BBVD is one of those big horn bands that came out of the mid-90s "swinger" subculture (no, not wife-swapping, think the movie, more like Rat Pack worship), and these guys were on the Christmas tip early, with their 1997 EP Watchu Want For Christmas? (Note collector prices.) They recycled the holiday songs from that disc onto their 2004 collection Everything You Want For Christmas, and now they're back for 2013 with a third collection of holiday songs. In the past, there was some implied crossover connection between pop, rock and big band; this time around, the name of the record label, given in the headline, should be considered definitive. This is the kind of Christmas album a large horn-led band would have made in 1959, a pop jazz collection. The only difference is that in those days, they would have never covered "Run Rudolph Run," here jazzed up to a fare-thee-well, and "Christmas Is Starting Now," which originated with the "Phineas and Ferb" show on Disney Channel and gets the swing band treatment. "You're a Mean One Mr. Grinch" isn't from that time either, but it really lends itself to a jazz band treatment. The title song is a band original, a jazzy ballad. "Jingle Bells" gets a bit of 1950s-style vocal group schmaltz layered on top of the jumpy arrangement, "We Three Kings" is done as an instrumental in a sort of New Orleans march, and they stay in the same city for "Winter Wonderland." "Santa Claus Is Coming to Town" and "Rudolph the Red-Nosed Reindeer" are taken at deliberately slow tempos, the latter getting the full vocal group intro about Dasher and Dancer, etc. You have to buy from Amazon to get the two bonus cuts, "What Are You Doing New Year's Eve" and "Auld Lang Syne." Not really part of the Mistletunes rockin' Christmas universe, but it's irreverent enough, even in its retro shoes, to give your holiday that extra celebratory kick.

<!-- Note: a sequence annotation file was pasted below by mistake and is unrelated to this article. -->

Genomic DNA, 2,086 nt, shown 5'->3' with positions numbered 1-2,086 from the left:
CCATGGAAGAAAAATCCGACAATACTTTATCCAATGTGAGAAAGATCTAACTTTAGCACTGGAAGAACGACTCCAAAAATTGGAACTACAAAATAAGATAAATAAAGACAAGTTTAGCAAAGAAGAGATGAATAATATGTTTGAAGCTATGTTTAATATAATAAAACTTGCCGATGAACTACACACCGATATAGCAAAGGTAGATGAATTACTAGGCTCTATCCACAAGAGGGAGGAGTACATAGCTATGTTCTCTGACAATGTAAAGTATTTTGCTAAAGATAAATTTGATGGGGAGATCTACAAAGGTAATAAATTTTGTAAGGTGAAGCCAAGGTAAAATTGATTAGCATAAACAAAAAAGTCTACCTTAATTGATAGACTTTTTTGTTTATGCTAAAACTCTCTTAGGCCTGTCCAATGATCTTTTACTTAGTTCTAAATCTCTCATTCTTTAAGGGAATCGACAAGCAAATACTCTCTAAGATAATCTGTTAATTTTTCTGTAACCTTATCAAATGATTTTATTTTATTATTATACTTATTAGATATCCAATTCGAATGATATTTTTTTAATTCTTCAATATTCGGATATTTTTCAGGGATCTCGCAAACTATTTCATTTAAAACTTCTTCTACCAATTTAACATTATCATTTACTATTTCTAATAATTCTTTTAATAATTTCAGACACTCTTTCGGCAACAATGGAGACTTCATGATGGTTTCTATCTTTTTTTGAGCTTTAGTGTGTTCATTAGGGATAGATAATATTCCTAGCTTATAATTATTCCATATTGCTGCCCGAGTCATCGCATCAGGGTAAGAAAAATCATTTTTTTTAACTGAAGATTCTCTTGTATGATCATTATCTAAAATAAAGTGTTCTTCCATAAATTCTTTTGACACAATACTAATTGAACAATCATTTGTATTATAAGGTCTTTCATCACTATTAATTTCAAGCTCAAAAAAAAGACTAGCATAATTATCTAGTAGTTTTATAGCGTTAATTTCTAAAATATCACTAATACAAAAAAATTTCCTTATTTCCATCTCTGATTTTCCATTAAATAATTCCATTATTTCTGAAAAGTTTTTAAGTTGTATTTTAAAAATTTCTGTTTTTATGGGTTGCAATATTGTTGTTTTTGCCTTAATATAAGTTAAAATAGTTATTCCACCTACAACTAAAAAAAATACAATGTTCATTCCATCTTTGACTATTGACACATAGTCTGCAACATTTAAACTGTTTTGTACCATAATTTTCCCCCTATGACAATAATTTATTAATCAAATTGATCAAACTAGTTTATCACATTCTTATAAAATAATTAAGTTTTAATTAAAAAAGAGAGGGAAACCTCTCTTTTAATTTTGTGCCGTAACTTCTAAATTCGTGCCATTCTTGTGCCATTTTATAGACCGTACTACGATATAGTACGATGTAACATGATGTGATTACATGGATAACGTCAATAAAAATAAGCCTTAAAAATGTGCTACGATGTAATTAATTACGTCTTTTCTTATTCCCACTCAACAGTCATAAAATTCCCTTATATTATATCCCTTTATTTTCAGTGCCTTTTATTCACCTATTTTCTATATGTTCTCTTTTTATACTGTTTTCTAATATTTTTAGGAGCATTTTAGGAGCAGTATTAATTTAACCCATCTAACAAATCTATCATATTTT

Probably don't have to introduce this band to punk fans, as they were one of the original California punk rock bands, and they've stayed mostly intact through the years to the present day, with the current incarnation featuring most of the original lineup. This 2013 album is just what you would expect of a punk rock band circa 1980; eight classic holiday carols and pop hits, none over 2:08, with the ninth song being a remixed version of their 1993 classic "American Jesus." Everything is relentlessly uptempo, as you would expect, and the only fly in the ointment is that there have been so many punk rock Christmas performances over time that there's not much new to be found in a collection of Christmas covers. Nevertheless, a band with as long a pedigree as Bad Religion demands attention; while the style may be familiar and maybe even duplicated, these guys do loud-fast punk as well as anybody ever and the performances are very good. Also, Bad Religion has long had strong group vocals as a cornerstone of their sound, and that remains true here, kicking off "Hark! The Herald Angels Sing" with a cappella vocals and keeping the group vocal sound going throughout the album. I especially like the way "White Christmas" starts with the riff from "I Wanna Be Sedated," and the way-uptempo approach kind of suits "O Come O Come Emmanuel." All told, a nice job.